No one would purposefully want to go into a dense thicket of tangled, thorny, prickly shrubs and vines. But after reading Shayne Wheeler’s The Briarpatch Gospel, that’s exactly where I want to go. He uses the briarpatch as a metaphor for those places where many people don’t want to venture by choice. Our potlucks, quiet times, and half-hour sermons are easier than the difficult, scary briapatch.
The briarpatch includes the poor, the marginalized, and the disenfranchised. It includes the self-centered, the hypocritical, and the greedy. It includes the lesbian who has been rejected by her church, or the teenager struggling with depression, or the child with leukemia. Going into the briarpatch is drawing near to someone whose soul is struggling to breathe in a place where the air is thin. This is where Jesus went. It’s not easy to dwell there, to love there, but the healing grace of Jesus is there if we have the courage to follow.
We are called to conform to the righteousness of Christ, and we are going to fail miserably at times. We are to be willing to walk down the road of life together and enter together into the mess and the mystery of following Jesus. We must have the courage to love, even when we don’t understand or agree. Shayne Wheeler shows us how to follow Jesus fearlessly into the thorny places and live out our calling to love.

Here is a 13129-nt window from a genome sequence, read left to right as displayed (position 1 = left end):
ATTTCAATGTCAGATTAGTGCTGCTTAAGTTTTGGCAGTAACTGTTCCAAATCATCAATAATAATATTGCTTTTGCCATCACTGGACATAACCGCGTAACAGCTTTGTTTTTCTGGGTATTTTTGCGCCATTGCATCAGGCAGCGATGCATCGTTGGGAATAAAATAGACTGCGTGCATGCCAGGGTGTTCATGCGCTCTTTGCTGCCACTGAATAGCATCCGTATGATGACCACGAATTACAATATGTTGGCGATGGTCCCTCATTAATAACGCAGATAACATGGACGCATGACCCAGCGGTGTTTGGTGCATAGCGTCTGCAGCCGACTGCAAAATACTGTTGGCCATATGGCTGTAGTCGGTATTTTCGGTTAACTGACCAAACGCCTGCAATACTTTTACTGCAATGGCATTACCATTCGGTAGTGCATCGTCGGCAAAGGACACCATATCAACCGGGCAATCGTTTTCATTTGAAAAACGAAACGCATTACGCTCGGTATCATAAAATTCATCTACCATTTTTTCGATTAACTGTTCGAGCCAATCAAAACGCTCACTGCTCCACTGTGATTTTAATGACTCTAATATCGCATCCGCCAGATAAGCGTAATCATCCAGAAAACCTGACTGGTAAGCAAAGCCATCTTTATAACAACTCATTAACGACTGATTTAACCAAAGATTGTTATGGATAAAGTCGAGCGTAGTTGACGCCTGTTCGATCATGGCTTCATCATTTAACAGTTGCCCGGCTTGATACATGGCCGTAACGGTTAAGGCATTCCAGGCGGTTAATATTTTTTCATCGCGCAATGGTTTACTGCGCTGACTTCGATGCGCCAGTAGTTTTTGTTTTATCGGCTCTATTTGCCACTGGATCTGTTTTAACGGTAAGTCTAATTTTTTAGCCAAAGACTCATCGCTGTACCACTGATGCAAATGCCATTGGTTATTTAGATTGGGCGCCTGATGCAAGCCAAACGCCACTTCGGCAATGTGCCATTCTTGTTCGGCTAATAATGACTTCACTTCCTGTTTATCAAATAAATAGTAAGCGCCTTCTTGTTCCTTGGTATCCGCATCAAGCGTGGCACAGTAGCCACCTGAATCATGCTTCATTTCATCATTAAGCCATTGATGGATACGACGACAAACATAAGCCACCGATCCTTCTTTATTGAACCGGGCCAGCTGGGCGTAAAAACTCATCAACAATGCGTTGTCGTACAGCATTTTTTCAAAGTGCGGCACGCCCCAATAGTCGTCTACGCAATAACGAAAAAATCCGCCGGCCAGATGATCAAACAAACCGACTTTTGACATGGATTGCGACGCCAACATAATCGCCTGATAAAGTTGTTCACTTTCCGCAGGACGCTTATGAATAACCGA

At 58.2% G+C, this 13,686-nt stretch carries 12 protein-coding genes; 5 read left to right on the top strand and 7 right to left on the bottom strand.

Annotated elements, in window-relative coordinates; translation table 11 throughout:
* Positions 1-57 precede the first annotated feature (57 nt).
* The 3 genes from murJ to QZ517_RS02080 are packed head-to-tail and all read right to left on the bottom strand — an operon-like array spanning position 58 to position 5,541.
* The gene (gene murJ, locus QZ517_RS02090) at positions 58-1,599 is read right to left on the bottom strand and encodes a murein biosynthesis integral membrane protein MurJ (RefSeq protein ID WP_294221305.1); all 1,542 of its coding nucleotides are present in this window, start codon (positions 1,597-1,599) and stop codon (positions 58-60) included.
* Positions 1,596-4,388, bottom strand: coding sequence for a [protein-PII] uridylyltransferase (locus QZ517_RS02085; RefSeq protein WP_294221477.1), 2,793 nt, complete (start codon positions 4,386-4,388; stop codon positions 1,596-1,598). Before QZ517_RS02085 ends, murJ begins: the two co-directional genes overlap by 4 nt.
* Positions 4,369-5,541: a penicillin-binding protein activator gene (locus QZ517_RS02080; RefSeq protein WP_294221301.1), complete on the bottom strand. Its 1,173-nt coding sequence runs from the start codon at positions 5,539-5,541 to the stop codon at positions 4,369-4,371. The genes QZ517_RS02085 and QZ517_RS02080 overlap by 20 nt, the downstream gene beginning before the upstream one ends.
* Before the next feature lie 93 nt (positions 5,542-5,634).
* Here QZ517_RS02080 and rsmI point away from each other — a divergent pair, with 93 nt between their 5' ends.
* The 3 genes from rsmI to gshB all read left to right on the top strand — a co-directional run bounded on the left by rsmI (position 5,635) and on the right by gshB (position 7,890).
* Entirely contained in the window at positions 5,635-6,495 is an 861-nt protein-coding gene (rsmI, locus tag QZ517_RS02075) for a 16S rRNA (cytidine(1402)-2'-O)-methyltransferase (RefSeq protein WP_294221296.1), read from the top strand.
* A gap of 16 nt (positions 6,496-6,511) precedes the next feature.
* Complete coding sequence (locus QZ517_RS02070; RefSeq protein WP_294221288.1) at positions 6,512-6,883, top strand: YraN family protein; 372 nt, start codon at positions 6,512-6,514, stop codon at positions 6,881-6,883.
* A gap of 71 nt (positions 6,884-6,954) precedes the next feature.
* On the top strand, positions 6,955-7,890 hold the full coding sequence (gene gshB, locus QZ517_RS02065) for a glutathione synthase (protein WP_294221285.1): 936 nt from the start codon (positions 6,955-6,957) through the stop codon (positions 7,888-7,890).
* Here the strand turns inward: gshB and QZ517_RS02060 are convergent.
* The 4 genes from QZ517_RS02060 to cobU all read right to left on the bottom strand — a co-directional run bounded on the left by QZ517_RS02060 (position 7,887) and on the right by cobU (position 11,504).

But this isn’t just an idealistic book of how things should be. Shayne Wheeler wrestles with the tough issues through life examples of the problems we encounter in the briarpatch, the dangers, what to do when we are there, and how transformation occurs.
I devoured this book! I couldn’t stop reading, couldn’t get enough, because he grappled with so many questions I’ve had about loving others who seems so different and sharing the good news of Jesus with them. He doesn’t offer simplistic answers. This book is profound and life-changing. My eyes are opened to the briarpatches around me, and I no longer take the long way around.
Disclosure: I received a complimentary copy of this book from Tyndale Publishing in exchange for my honest review.